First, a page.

Art Lives in a Big World (Thanks, Natalie Goldberg)

Writing Down the Bones is a great read. It is gratifying to read about writing not as just commodification (come on, we all read to be read, and if we can make a few bucks at it. . . )but for satisfaction of experience and expression. Here's what Natalie Goldberg says in this great little book:
One of the main aims in wirting practice is to learn to trust oyour own mind and body---to grow patint and nonagrressive. Art lives in the Big World. One poem or story doesn't matter one way or another. It's the process of writing and life that matter.

Thursday, February 23, 2006

It Takes as Long as it Takes

I'm ready to give my mentor another short story to read, but I think it is too soon, yet, I feel the urge to put this story, one that I've been writing for a while , into her capable hands. After a week or two, she'll give it back to me, we'll meet over coffee and go over the story with a fine tooth comb. Her eye is so acute. Sometimes I wince at some of the things she points out, things that should be so obvious to me, but in the white heat of writing my story , get overlooked. I'm not giving her my best, though, I'm giving her a story before it is ready, because sometimes I like the feeling of having written, more than I like the arduous process of revision, fine tuning, applying my own critical eye to my own writing. It is hard to "murder your darlings." I get attached to certain characters, a turn of phrase, or the "mood" that certain words or sentences evoke. H. advises: "bake the story until it is baked as much as you can bake it." Good advice , that. O.k. I'm off. I need to limber up my fingers.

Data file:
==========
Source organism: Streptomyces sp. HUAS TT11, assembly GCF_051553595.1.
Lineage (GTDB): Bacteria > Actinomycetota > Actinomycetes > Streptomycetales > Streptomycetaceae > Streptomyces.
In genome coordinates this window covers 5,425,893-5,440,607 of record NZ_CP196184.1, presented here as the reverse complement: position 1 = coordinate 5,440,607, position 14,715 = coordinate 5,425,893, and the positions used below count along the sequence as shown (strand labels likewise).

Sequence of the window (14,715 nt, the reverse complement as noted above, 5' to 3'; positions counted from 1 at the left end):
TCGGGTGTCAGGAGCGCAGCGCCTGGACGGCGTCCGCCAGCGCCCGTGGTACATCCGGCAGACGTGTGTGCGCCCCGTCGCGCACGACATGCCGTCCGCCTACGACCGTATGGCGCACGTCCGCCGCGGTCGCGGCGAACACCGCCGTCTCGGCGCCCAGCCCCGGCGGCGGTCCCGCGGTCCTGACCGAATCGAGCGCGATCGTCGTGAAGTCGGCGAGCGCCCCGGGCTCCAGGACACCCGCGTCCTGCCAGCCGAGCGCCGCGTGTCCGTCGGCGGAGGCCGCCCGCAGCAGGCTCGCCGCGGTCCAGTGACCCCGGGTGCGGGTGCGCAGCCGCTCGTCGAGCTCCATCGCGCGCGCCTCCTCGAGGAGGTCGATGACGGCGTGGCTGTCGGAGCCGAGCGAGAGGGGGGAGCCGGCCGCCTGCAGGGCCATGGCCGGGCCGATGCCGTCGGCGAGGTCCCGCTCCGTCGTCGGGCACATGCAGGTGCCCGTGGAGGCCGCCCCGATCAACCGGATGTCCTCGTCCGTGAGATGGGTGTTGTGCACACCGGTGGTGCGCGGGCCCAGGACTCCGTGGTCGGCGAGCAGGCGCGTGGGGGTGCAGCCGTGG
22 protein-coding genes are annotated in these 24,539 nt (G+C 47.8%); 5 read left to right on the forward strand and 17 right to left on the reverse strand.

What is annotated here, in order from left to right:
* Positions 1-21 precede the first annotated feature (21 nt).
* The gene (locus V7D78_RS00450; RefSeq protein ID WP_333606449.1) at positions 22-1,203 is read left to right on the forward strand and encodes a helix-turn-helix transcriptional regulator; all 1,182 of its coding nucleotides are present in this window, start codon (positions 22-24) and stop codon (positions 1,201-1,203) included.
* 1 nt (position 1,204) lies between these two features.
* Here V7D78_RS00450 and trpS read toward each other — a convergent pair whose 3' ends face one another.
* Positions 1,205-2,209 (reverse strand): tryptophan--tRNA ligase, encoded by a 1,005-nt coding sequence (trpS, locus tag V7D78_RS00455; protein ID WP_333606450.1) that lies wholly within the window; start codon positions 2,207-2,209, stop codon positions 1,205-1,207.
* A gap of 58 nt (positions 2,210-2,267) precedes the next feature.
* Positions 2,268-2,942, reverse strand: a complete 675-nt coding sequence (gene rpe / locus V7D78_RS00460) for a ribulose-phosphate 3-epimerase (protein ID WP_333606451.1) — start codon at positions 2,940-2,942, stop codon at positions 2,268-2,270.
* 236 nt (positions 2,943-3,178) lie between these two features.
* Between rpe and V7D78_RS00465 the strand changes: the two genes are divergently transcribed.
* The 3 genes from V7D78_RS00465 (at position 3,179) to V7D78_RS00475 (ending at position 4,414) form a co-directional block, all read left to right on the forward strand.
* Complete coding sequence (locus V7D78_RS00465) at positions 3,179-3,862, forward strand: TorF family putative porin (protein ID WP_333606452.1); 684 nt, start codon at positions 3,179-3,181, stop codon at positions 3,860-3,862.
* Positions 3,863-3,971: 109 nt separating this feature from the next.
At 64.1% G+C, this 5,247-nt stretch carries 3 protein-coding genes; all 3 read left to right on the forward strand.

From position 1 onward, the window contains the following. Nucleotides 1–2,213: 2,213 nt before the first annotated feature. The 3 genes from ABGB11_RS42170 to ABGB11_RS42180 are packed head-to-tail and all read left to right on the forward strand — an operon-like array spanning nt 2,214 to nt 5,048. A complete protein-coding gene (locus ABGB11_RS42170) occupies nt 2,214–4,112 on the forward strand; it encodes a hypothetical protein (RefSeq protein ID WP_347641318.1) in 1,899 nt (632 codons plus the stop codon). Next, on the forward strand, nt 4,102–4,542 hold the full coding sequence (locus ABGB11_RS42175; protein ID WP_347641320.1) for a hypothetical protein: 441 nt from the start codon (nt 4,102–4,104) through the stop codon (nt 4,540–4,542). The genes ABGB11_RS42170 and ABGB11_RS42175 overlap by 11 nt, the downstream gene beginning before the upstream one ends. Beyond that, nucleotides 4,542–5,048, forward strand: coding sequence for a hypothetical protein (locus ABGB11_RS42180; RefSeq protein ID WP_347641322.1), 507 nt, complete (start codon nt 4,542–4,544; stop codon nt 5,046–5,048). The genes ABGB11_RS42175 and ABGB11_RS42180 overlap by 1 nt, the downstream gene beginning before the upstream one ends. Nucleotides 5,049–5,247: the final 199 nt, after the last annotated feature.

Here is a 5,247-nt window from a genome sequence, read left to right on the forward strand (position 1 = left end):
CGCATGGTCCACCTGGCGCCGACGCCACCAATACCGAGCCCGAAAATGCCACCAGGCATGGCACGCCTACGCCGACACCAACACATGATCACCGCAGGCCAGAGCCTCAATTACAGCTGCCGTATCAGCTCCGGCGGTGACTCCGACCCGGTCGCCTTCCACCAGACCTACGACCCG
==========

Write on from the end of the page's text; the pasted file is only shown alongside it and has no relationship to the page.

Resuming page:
Monday, February 20, 2006

What does chaos look like?

Today was a tough day to get by in . I could only function between certain spaces of chaos. One of those days where you actually get things done but for the life of you can't remember how. A good friend visits me at work and we go to lunch which was really nice, but I end of feeling too frazzled to keep up interesting conversation. Days like today at my day job don't leave me enough emotional or physical energy to get any writing done, though the will is there. So if writing this blog tonight, short as it is going to be , counts as writing , so be it. It will be all that I'll be able to manage.